The Special One(s)

Poor Norma had every reason to develop a psychological disorder. Her father was an obsessive toenail-clipper, her older sisters both suffered addictions (shopping and Doritos, respectively) and her childhood best friend Abbie ended up getting diagnosed with Maladaptive Socialization Dysphoria. When they started middle school, Abbie began appearing in class ripped up knee-to-shoulder with strange scars. At some point about a third of the way through lunch, she would leave Norma and their other companions to do who-knows-what in the bathroom. At the 8th Grade Pi Day 5K, Abbie dumped Norma, publicly, and also wouldn’t pin her number on her jersey. Norma got Alexis to pin her number on instead and she made something like 27:33, a personal record. Afterwards she went home and stuffed screams backwards down her throat until her parents called her for dinner, always a silent affair suspended by spiders’ tenuous lines.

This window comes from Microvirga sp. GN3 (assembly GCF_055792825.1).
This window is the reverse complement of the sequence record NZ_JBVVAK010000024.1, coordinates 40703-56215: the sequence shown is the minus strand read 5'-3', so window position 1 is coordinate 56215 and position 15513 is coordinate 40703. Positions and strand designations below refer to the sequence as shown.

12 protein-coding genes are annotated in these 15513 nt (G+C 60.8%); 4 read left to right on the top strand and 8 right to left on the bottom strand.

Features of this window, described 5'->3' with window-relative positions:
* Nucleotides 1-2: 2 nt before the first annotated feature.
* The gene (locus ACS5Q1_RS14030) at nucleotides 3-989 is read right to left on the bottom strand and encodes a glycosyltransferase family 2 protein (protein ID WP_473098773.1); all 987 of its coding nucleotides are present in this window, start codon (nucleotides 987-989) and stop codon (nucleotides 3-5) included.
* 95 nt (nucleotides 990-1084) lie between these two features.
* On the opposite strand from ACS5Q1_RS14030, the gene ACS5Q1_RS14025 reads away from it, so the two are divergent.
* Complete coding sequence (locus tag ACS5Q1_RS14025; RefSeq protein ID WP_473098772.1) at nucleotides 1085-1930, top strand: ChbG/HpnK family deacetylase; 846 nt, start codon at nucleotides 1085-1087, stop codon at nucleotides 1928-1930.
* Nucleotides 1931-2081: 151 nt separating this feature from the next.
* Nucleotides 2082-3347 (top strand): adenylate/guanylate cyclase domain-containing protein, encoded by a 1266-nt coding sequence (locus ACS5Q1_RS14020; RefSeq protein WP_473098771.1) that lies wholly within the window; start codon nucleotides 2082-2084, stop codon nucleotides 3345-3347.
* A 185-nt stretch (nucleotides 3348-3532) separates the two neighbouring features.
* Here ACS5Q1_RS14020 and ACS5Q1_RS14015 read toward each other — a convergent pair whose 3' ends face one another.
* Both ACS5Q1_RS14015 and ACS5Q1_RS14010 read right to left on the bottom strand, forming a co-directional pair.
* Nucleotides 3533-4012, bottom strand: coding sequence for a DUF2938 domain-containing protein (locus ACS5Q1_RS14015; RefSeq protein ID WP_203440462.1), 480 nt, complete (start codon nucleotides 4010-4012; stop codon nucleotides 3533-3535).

Poor Norma went through high school surrounded by shadowed influences. Abbie still showed up to stare her down sometimes, when she wasn’t in the convalescent home or the cigarette bar. She’d always blamed Norma for her week in the mental hospital right after that Pi Day 5K. It was true, the teachers had noticed her arrhythmic gestures and unusually acute eye-gaze while she was dumping Norma and they had called Abbie’s parents. The psychologist who first saw her lived in a cave of candy wrappers and years-old issues of hairstyle magazines. Abbie blamed Norma for that too. Poor Abbie. Maybe she had Arbitrary Projective Disorder on top of everything.

Anyway, one must move on. Norma tried to make new friends in high school. It always seemed okay at first, but later on she’d find out the person was hiding some secret malady, always waiting to strike and splinter them both apart. Her first boyfriend Kai threw himself off the roof of the office building across from the preschool where he worked. While reconstructing his skull, the surgeon discovered symptoms of a possible phobia regarding children, which she submitted for consideration to the committee that names such disorders.